Last year, there was a lot of discussion on campus about racial representation in the work program, but not a lot on gender representation. This year, the student demographics are 60 percent women and 40 percent men. The work department least representative of this ratio is campus maintenance. This year, the department is only 23 percent women and 77 percent men. Last year, it was even worse with 18 percent women and 82 percent men (the female-to-male ratio of the campus was 57 to 43).
There are a few departments that generally have fewer women than men, such as technology services and athletics. There are also a few departments that have significantly more women than men, such as the learning commons and administration. These numbers, however, are not nearly as misrepresentative the female-to-male ratio of campus maintenance. When Department Manager Ryan Steen applied for the job, his number one goal was to fix this issue. This year, there are more female workers in campus maintenance than last year. He hopes these numbers will increase next semester.
Steen did say there were far more men applying for jobs in campus maintenance than women, and he wants to change that. He believes that campus maintenance is perceived as a difficult job that requires experience, and that turns away women who don’t have experience in the field. “This job provides learning tools, and applicants don’t need experience,” he said.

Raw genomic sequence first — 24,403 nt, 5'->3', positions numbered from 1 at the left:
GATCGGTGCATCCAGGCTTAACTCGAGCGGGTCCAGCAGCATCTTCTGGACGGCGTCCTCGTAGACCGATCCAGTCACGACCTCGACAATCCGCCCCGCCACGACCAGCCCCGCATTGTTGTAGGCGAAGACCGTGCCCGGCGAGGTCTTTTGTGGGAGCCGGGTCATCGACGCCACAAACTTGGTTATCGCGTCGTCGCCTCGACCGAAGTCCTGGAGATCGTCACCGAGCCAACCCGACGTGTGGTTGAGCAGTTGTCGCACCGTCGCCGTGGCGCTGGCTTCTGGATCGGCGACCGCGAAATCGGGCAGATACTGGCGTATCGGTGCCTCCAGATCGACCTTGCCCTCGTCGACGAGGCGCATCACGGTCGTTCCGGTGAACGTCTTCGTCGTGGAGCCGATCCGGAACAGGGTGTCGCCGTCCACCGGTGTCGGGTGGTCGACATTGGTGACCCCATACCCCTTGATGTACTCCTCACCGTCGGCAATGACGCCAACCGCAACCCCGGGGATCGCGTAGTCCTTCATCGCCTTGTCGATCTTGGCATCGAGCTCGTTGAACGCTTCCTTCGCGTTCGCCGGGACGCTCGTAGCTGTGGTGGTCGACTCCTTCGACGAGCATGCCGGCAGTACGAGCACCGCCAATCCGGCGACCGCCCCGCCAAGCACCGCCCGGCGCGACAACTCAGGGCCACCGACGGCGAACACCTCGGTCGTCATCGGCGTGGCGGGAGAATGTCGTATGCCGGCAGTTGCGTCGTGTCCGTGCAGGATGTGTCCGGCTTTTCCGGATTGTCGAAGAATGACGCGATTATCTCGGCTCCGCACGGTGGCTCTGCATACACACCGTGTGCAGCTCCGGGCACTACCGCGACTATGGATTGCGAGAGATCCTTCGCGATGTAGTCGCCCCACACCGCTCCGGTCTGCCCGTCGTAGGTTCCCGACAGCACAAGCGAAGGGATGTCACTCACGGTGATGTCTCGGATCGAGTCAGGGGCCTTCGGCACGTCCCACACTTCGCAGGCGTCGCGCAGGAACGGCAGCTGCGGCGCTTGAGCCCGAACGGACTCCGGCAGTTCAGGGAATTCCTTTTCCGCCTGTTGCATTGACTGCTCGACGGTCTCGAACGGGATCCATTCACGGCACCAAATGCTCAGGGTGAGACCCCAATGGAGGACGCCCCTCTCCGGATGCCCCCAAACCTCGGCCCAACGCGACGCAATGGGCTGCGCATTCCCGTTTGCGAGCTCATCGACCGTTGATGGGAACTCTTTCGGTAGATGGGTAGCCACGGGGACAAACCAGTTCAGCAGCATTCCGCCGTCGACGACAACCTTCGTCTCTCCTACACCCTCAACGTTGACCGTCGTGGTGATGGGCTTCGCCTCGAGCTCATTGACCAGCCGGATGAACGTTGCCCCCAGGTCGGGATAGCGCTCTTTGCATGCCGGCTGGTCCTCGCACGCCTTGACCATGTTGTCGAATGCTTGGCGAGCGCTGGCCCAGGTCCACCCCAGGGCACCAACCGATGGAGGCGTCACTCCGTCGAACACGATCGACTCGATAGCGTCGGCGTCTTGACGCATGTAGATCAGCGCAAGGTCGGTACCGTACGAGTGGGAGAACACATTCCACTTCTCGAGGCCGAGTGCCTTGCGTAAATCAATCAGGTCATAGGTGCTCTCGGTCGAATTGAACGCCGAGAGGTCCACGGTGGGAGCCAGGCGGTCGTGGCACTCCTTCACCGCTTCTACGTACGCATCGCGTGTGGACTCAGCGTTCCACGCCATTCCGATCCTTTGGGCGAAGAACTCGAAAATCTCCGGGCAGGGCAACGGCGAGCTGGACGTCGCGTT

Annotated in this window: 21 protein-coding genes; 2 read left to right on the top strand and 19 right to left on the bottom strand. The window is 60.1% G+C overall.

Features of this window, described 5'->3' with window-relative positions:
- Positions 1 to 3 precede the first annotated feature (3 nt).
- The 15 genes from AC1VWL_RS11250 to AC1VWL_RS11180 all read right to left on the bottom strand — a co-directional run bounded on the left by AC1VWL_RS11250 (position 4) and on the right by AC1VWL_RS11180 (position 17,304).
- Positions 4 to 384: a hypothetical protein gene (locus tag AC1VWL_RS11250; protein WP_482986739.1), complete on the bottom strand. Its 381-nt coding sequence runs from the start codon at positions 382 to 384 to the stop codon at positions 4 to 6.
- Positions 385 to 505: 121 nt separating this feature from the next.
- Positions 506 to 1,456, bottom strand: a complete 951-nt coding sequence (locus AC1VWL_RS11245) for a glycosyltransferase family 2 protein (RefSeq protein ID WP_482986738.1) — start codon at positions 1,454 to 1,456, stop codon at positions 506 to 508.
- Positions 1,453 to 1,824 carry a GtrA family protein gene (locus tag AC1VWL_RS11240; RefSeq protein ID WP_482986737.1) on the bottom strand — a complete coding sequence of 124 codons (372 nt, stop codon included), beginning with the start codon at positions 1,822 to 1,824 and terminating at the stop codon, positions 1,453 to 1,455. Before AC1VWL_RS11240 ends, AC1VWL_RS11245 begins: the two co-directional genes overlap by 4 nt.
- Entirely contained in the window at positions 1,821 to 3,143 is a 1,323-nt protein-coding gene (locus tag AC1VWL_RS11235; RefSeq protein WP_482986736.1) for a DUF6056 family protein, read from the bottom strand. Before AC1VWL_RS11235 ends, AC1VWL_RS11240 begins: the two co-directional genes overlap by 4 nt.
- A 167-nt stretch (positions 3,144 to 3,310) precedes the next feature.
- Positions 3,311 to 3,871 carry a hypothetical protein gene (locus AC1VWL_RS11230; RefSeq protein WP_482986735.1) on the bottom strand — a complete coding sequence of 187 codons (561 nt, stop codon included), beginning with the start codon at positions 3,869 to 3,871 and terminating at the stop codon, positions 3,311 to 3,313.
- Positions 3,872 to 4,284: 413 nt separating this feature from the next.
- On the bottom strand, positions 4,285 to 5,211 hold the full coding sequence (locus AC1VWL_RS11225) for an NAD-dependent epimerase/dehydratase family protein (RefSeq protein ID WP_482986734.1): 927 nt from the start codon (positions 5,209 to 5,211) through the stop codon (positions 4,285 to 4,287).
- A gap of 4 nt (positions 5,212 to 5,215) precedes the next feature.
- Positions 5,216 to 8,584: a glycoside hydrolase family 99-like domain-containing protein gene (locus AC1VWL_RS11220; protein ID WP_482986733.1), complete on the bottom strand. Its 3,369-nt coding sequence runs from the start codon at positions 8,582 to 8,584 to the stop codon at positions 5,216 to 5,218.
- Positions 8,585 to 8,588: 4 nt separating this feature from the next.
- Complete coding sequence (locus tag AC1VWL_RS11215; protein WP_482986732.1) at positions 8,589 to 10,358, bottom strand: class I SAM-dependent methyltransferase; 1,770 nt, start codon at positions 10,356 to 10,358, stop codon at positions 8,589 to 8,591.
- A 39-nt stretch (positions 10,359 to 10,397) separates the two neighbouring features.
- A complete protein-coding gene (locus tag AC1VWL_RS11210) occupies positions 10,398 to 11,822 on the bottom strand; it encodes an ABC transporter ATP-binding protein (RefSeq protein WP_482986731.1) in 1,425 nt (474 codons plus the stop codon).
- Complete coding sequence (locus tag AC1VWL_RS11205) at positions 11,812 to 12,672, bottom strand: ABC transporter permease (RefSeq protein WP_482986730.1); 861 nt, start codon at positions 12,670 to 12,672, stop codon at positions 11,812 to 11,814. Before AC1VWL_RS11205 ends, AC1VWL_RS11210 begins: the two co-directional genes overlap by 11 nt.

Steen transferred to Blackburn last year and started in the work program as a general worker. He admitted to just learning how to change the oil in a car last year, which is something that will now save him $30 every year on his own car. He said, “I will carry these skills with me forever, and these are skills that men and women can benefit from.”
If there is any discrimination against the female staff in campus maintenance, Steen would want to know about it. “I feel like it’s my responsibility,” he said. If he hears of discrimination or sexist comments towards his workers, he would sit down with the person who said it and possibly bring in the general managers and Dean of Work Angie Morenz to discuss the issue and possible consequences. He believes that everyone should feel safe at work, no matter their gender. “I don’t even want to see or hear it anywhere, much less at work,” he explained. Steen said he has very good communication with his leadership staff, so if they were to hear of anything they would report it to him.
Steen is graduating next year, but he hopes that he can set some stepping stones for the next manager. While there are more female workers in campus maintenance this semester, there is still a long way to go until it becomes close to representing the student body.